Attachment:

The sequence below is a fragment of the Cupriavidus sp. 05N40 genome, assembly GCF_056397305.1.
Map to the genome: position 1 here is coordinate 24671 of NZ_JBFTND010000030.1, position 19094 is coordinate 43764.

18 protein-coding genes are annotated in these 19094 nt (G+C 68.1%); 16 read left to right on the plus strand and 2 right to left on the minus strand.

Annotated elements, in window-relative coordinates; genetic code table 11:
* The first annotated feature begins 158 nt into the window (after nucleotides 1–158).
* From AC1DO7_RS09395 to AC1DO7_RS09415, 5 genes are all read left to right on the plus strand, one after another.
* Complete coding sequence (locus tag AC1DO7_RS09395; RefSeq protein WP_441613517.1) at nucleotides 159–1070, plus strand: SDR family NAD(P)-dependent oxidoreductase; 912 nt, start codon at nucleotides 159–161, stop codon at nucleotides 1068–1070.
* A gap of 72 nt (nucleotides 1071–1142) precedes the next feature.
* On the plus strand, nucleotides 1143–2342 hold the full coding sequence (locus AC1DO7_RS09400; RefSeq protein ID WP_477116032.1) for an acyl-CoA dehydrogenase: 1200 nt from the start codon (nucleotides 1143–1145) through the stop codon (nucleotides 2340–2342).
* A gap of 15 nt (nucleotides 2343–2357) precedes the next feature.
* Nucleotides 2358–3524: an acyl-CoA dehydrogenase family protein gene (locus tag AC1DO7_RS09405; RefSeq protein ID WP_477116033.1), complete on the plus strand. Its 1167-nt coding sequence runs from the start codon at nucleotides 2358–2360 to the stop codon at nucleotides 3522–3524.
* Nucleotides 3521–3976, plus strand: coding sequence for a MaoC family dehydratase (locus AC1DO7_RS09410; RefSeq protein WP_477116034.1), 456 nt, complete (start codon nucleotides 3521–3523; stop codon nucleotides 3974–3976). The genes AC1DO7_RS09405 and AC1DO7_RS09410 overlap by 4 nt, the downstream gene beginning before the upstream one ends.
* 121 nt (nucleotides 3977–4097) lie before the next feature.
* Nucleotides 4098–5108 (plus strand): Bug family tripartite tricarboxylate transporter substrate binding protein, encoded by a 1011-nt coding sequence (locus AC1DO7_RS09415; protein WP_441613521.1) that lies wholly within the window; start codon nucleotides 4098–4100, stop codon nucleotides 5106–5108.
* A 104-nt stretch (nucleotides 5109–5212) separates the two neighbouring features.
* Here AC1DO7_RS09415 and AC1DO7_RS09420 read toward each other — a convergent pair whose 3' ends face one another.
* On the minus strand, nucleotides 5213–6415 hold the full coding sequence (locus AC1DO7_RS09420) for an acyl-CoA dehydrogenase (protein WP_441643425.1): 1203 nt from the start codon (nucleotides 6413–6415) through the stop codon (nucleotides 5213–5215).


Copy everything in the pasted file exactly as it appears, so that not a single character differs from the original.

The sequence below is a fragment of the Cupriavidus sp. 05N40 genome, assembly GCF_056397305.1.
Map to the genome: position 1 here is coordinate 24671 of NZ_JBFTND010000030.1, position 19094 is coordinate 43764.

18 protein-coding genes are annotated in these 19094 nt (G+C 68.1%); 16 read left to right on the plus strand and 2 right to left on the minus strand.

Annotated elements, in window-relative coordinates; genetic code table 11:
* The first annotated feature begins 158 nt into the window (after nucleotides 1–158).
* From AC1DO7_RS09395 to AC1DO7_RS09415, 5 genes are all read left to right on the plus strand, one after another.
* Complete coding sequence (locus tag AC1DO7_RS09395; RefSeq protein WP_441613517.1) at nucleotides 159–1070, plus strand: SDR family NAD(P)-dependent oxidoreductase; 912 nt, start codon at nucleotides 159–161, stop codon at nucleotides 1068–1070.
* A gap of 72 nt (nucleotides 1071–1142) precedes the next feature.
* On the plus strand, nucleotides 1143–2342 hold the full coding sequence (locus AC1DO7_RS09400; RefSeq protein ID WP_477116032.1) for an acyl-CoA dehydrogenase: 1200 nt from the start codon (nucleotides 1143–1145) through the stop codon (nucleotides 2340–2342).
* A gap of 15 nt (nucleotides 2343–2357) precedes the next feature.
* Nucleotides 2358–3524: an acyl-CoA dehydrogenase family protein gene (locus tag AC1DO7_RS09405; RefSeq protein ID WP_477116033.1), complete on the plus strand. Its 1167-nt coding sequence runs from the start codon at nucleotides 2358–2360 to the stop codon at nucleotides 3522–3524.
* Nucleotides 3521–3976, plus strand: coding sequence for a MaoC family dehydratase (locus AC1DO7_RS09410; RefSeq protein WP_477116034.1), 456 nt, complete (start codon nucleotides 3521–3523; stop codon nucleotides 3974–3976). The genes AC1DO7_RS09405 and AC1DO7_RS09410 overlap by 4 nt, the downstream gene beginning before the upstream one ends.
* 121 nt (nucleotides 3977–4097) lie before the next feature.
* Nucleotides 4098–5108 (plus strand): Bug family tripartite tricarboxylate transporter substrate binding protein, encoded by a 1011-nt coding sequence (locus AC1DO7_RS09415; protein WP_441613521.1) that lies wholly within the window; start codon nucleotides 4098–4100, stop codon nucleotides 5106–5108.
* A 104-nt stretch (nucleotides 5109–5212) separates the two neighbouring features.
* Here AC1DO7_RS09415 and AC1DO7_RS09420 read toward each other — a convergent pair whose 3' ends face one another.
* On the minus strand, nucleotides 5213–6415 hold the full coding sequence (locus AC1DO7_RS09420) for an acyl-CoA dehydrogenase (protein WP_441643425.1): 1203 nt from the start codon (nucleotides 6413–6415) through the stop codon (nucleotides 5213–5215).